Meet the Mayor

The government has announced March 1 as the date for municipal elections. These elections, since you asked, are important because that is when you get to vote for a person who should deal with issues in your neighbourhood.

Properly structured, this tier of government should result in the election of people you can get to see and speak to directly about pressing issues. You should be able to meet your ward councillor every month, and the mayor at least once every quarter.

But hey, we have the media, which can facilitate interaction with your councillor and bring him/her closer to you. Problem is, except for the affluent suburbs and areas served by the freesheets published by Caxton, Independent and Media24, most wards have no newspapers dedicated to them. They have to depend on the mainstream newspapers, which are focused on the big political fights in Pretoria and Cape Town, or on the tabloids and their tantalising tales of the bizarre.

Except for the 100 or so community radio stations, you either have to depend on the SABC or the privately owned commercial stations, which provide an aerial view of the issues or serenade you with music 24/7 and will not discuss your perennial lack of street lighting, schools or clinics. They will only cover your neighbourhood if something extraordinary happens – otherwise called a newsworthy event. Like the president or the premier or a cabinet minister (or indeed all three in a convoy of big black cars) paying you a short visit. Or, Lord forbid, a disaster striking – an outbreak of typhoid or a flood or a fire. Or you and your neighbours getting very angry about poor services – otherwise known as “lack of service delivery” – and burning tyres and battling the police a la 1980s anti-apartheid resistance struggles.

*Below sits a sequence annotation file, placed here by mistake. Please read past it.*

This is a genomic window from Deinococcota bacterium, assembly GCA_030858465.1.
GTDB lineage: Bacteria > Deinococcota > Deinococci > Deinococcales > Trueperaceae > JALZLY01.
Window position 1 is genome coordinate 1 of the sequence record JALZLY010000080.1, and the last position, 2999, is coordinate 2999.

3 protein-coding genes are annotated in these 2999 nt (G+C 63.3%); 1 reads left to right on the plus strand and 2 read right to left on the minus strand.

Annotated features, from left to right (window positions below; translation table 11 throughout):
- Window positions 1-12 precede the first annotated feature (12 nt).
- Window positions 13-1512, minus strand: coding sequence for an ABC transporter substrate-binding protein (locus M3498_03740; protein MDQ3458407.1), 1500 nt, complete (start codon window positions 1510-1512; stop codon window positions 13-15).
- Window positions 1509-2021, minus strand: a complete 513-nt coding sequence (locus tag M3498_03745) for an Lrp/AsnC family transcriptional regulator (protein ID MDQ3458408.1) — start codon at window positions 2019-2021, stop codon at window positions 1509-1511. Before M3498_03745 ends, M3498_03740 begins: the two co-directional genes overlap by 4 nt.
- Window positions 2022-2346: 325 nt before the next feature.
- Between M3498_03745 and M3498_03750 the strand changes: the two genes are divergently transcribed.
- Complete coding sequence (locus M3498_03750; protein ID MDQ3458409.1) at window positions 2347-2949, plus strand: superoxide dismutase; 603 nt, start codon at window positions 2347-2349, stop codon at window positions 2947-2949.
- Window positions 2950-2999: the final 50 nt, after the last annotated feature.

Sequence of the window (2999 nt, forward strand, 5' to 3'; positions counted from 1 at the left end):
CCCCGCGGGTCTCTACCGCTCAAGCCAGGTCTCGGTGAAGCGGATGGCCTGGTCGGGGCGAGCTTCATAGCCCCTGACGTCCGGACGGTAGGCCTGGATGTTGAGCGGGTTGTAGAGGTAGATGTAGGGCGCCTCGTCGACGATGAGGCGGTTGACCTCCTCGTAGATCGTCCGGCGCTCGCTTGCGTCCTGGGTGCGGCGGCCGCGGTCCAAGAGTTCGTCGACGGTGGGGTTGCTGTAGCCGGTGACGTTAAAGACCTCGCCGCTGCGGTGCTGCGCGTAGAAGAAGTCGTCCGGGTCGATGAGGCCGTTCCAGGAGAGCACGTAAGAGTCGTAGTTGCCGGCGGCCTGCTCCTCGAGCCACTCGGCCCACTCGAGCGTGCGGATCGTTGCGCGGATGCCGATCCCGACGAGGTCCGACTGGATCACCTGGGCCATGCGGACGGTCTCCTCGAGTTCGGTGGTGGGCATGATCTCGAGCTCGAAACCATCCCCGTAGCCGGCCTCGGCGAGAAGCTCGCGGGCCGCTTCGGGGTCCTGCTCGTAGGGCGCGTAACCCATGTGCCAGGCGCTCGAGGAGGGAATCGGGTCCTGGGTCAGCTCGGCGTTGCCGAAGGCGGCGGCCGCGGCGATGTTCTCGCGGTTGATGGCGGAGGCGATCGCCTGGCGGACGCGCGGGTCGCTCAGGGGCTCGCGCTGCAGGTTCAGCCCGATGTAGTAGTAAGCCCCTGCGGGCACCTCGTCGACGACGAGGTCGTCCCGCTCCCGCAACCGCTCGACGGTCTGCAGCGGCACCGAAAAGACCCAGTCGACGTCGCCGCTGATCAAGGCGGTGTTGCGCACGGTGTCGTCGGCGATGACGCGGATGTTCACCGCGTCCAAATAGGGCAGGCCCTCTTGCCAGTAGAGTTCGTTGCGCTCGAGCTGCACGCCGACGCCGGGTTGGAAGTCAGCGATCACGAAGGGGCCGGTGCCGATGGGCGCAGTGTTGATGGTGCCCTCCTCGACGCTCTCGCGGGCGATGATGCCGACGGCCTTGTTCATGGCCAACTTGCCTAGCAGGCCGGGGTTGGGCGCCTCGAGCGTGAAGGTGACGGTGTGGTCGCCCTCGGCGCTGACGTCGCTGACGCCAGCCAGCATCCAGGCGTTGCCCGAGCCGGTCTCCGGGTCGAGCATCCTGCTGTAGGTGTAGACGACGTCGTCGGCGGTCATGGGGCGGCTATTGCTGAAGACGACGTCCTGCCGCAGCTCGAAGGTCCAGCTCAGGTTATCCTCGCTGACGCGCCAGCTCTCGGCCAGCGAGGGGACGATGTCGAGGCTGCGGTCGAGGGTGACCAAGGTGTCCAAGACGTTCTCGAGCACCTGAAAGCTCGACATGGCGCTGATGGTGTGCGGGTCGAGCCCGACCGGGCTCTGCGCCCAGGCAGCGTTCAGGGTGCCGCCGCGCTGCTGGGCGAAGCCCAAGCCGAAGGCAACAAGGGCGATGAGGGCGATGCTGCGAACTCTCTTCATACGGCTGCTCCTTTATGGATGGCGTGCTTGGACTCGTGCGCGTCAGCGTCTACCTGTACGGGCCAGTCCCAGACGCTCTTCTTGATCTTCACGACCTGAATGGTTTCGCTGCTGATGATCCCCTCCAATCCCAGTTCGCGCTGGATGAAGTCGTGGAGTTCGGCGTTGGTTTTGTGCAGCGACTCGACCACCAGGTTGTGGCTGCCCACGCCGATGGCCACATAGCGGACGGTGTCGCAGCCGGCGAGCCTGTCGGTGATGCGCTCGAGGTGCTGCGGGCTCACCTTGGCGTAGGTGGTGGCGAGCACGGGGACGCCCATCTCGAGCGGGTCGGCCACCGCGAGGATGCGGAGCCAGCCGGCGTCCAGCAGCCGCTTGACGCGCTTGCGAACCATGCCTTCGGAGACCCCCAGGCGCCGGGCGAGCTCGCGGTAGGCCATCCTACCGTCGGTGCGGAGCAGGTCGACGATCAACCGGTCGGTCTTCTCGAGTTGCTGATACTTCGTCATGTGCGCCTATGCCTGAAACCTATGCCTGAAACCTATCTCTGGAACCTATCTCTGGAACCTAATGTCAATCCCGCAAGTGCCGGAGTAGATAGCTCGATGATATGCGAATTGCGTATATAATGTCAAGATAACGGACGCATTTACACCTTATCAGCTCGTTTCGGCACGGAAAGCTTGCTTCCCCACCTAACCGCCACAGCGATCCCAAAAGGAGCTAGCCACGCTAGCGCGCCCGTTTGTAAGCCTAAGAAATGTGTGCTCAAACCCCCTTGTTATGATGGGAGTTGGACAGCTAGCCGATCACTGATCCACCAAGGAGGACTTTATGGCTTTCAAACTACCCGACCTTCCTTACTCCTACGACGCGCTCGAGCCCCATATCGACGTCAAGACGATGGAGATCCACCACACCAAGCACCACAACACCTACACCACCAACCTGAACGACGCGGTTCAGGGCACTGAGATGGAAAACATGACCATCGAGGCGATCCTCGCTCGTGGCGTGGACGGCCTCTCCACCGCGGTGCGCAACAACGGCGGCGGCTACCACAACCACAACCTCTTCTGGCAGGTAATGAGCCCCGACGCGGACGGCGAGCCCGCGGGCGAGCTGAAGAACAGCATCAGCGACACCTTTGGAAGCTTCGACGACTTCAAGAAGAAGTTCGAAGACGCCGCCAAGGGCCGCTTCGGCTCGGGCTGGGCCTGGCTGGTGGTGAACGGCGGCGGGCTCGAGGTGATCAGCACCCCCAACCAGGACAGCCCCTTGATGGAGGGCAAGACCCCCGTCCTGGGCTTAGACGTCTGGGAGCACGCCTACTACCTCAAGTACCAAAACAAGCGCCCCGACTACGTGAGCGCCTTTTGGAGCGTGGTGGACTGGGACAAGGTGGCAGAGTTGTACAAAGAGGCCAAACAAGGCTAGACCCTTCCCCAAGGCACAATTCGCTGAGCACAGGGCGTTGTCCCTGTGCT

As for television, you have to make do with four free-to-air channels, the three SABC channels and, which like the radio stations give you an aerial view of issues and forget that you live in local communities and not in some abstract place called South Africa. And like the radio stations, will not report your issues unless something extraordinarily newsworthy happens.

So where does that leave you when it comes to the media reporting on local issues and the candidates for local council elections? Almost nowhere. Almost, that is, because there is such a thing as the regulator Icasa’s special events licence. And an election is a special event because it is the practical expression of democracy, when we get to choose those who make the decisions that affect our lives.

I read with interest that Soweto TV had been given a special events licence to broadcast the run up to World Aids Day on 1 December 2005. If such a licence can be given for that important day, it also means licences can be given for the period until 1 March this year.

So why not give all those aspirants waiting for community radio licences a special events licence for the period leading up to municipal elections day? What this could do is create a whole new vibrant media system focused on communities and their issues. The introduction of this layer of local media would invigorate local politics and add a new dynamic to aid voters. Critical to the role of such media would be their ability to present candidates to voters, and voters to candidates, through live debates and vox pops.

If this works, after the election Icasa should be asked to streamline the licensing process and make permanent the dense network of local media. By keeping local councillors on their toes, it would help to ensure there are no more lapses in service delivery, and may even bring about an end to violent protests.

Professor Tawana Kupe is Head of the School of Literature, Languages and Media Studies at Wits University

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